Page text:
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Tips For Developing A Parenting Plan For A Toddler


Co-parenting a toddler after divorce comes with its own set of specific challenges, but it is worth it for parents to contend with these challenges so that they can be fully involved with raising their child. This is especially important when a child is in his or her toddler years, as children undergo rapid mental, physical, and emotional development between the ages of 18 months and three years old. Unfortunately, even when parents are on the same page with many aspects of child custody, creating a parenting plan that serves the needs of all parties and takes into account the needs of a growing toddler can be extremely difficult. Working with an attorney can make this process much simpler.

Understand Your Child

It’s always important for parents to have a good understanding of their child’s developmental stages. It is, however, especially important at the toddler stage, simply because children at this age change so much and so rapidly, so before attempting to create a parenting plan for your toddler, be sure to take a few factors into account. For instance, toddlers benefit from predictable, consistent schedules with a defined routine, so a parenting plan that reflects this need would be in a toddler’s best interests. It’s also critical to remember that:

  • Toddlers create strong emotional attachments with their caregivers;
  • Creating a strong attachment with a child enhances developmental outcomes;
  • Toddlers need quality time with each parent in his or her home; and
  • Toddlers are extremely sensitive to tension between parents.

Ultimately, the details of the parenting plan that a couple puts in place will largely depend on their family’s specific situation, but will need to account for history of attachment, the proximity of the parents’ residences, and the quality of the parenting time.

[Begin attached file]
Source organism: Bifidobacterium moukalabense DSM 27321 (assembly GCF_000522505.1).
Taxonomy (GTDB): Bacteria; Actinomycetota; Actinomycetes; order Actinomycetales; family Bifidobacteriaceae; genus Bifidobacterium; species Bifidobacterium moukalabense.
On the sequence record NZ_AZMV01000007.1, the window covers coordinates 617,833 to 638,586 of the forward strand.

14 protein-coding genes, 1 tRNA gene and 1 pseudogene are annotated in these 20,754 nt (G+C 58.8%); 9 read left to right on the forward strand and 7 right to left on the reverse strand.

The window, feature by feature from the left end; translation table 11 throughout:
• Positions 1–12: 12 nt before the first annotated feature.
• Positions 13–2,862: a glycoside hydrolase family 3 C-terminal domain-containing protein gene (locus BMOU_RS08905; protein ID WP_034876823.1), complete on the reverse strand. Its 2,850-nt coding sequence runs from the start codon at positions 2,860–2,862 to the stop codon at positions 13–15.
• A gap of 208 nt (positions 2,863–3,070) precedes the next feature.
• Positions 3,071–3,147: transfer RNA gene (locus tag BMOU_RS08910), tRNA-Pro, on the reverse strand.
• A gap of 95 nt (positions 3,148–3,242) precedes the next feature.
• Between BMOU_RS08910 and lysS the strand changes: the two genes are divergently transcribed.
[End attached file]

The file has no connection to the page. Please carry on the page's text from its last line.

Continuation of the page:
Ease the Transition

Change can be frightening for a young child, especially during divorce. One of the best ways to combat this in a toddler is to focus on making the transitions between visiting the parents’ homes as seamless as possible. To aid in this endeavor, parents should have a detailed plan for pick-ups and drop-offs. Some families, for instance, find it helpful for one parent to drop the child off at the other parent’s home, rather than having the parent who is exercising visitation do a pick-up, which can feel to a child like he or she is being taken away from a secure place.

Shorter Visits

Toddlers benefit from regular contact with both parents, so a parenting plan with alternating weekly visits may not work. Instead, parents should consider creating a plan that allows the child to spend two to three days in each parent’s house. These shorter visits will give the child the frequent engagement and stimulation with both parents that he or she needs. Furthermore, parents should be sure to maintain frequent contact with the child even when the other parent is exercising parenting time. Video conferencing and phone calls are a good way for both parents to stay in touch with the child.

Helpful Guidance from a Florida Child Custody Attorney

Legal assistance is crucial when negotiating a parenting plan, especially when the child is young. For help with your own parenting plan, call dedicated Florida child custody attorney Sandra Bonfiglio, P.A. at 954-945-7591 today.




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